Appreciate what you have
Try to ditch the mentality that you need to keep spending on new things. Learn to appreciate what you have instead of constantly buying.
You probably don’t have to buy new clothes every season or a new vehicle every 75,000 miles. Get more use out of what you already own, and you’ll prevent lifestyle creep from sneaking in.
Create a buffer
When you feel the urge to buy something worth more than $50, take a step back and think about it before putting money down. Make some extra price comparisons online and reflect on whether you really need the item in question.
Buy quality upfront
A common symptom of lifestyle creep is feeling the need to always buy new things. Yet, if you buy one quality item upfront, you won’t need to replace it with anything else.
Maybe you buy an appliance or computer guaranteed to last longer and be more effective. By investing a little more in a high-quality, well-rated product, you can eliminate the need to replace it for the foreseeable future. As a result, you’ll have more money in your bank account you can use to achieve your long-term financial goals.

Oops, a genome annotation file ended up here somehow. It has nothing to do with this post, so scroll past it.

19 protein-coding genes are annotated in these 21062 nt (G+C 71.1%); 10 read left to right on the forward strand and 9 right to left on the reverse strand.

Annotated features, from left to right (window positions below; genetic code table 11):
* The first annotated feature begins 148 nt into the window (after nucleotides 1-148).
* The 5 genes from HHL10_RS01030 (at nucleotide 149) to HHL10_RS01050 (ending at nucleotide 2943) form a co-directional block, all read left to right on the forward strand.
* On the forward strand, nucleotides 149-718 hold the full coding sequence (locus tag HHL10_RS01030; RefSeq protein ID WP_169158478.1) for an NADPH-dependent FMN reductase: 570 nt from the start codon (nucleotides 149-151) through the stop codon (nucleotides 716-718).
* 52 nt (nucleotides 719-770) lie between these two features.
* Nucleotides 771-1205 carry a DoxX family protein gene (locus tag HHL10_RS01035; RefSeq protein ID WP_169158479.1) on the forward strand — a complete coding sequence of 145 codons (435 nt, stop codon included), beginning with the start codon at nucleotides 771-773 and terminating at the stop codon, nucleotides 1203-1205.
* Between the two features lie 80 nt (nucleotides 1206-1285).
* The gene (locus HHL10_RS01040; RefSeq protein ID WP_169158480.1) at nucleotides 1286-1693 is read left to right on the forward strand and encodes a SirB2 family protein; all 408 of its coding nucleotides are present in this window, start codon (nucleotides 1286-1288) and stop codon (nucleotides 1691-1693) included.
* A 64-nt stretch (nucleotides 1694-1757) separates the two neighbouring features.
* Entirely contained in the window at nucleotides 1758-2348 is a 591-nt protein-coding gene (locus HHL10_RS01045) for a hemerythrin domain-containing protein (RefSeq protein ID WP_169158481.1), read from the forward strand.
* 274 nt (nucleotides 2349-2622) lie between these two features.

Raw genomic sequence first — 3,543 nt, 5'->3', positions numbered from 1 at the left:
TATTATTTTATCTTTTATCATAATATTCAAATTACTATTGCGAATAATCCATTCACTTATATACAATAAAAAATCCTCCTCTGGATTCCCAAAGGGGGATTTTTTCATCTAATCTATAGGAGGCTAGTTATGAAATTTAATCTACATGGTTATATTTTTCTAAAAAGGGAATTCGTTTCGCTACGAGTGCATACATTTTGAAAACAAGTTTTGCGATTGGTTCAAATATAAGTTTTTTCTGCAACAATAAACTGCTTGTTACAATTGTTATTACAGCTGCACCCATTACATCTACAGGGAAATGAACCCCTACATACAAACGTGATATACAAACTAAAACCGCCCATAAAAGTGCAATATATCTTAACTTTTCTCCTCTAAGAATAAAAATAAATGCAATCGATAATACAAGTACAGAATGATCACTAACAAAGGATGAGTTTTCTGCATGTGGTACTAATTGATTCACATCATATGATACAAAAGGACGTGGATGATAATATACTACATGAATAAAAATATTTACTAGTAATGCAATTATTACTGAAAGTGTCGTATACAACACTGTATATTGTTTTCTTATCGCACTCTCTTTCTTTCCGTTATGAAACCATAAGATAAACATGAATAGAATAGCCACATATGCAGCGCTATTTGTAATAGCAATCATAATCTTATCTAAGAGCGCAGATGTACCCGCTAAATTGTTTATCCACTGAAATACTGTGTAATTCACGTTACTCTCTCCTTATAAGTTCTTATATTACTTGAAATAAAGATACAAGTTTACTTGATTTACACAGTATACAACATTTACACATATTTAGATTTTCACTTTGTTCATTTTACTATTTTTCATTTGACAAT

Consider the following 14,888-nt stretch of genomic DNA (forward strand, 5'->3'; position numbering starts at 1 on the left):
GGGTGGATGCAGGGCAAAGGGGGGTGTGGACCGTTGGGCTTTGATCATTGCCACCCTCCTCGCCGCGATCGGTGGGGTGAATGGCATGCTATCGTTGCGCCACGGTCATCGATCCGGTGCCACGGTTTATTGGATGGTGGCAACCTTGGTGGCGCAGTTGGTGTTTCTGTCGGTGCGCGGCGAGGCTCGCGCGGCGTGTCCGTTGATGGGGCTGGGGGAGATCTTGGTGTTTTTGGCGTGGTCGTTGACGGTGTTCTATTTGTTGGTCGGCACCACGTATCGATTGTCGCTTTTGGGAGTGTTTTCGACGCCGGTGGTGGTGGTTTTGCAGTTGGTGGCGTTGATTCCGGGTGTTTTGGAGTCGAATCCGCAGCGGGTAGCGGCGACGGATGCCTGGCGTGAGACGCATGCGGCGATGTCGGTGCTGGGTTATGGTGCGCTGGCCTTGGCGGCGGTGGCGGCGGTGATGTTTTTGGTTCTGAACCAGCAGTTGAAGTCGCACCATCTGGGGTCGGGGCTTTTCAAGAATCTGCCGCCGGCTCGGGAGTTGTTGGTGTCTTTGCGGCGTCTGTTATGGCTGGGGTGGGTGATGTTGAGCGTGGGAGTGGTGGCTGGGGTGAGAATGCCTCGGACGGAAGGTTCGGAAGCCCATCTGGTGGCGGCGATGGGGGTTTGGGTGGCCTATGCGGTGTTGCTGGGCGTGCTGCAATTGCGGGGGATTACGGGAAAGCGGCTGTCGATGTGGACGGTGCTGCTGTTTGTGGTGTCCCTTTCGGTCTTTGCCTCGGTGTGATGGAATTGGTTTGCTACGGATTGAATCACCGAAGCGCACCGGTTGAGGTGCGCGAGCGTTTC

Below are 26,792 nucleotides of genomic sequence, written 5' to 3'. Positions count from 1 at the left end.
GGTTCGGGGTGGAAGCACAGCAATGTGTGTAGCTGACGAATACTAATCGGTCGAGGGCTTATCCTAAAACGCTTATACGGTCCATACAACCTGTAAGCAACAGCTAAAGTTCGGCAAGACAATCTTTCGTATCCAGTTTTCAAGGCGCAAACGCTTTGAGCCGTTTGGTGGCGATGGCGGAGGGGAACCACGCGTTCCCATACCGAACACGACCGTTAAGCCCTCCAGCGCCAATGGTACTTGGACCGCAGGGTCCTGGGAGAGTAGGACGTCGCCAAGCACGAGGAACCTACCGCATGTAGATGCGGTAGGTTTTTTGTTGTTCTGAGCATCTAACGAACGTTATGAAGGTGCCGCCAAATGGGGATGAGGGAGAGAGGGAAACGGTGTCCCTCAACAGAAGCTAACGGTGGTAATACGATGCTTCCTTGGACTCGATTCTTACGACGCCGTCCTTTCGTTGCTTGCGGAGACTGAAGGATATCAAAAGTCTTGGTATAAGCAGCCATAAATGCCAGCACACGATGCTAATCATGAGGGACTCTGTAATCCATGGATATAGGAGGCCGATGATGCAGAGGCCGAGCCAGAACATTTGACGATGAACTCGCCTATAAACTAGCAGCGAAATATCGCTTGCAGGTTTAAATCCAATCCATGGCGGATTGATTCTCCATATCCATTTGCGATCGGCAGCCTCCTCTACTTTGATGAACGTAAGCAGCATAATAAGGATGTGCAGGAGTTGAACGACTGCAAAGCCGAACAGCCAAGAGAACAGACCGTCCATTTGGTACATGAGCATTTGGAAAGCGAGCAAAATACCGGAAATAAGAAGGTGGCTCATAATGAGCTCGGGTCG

Frequently Asked Questions
How much should I have in my savings account?
It depends on what type of savings account you’re building. If you’re growing an emergency savings account, you should aim to have at least six months’ worth of expenses socked away. If you’re building a checking account buffer to shield against potential overdraft fees, then you may only need around $2,000.
The less disposable income you spend on frivolous purchases, the more you’ll have left over to put into savings.
How can I keep up with the cost of living?
Life is expensive. Car payments, housing expenses, food costs… it adds up. Yet, there are things you can do to make things more manageable.
First and foremost, you have to limit spending on unnecessary items so you have money to put towards unavoidable expenses when required.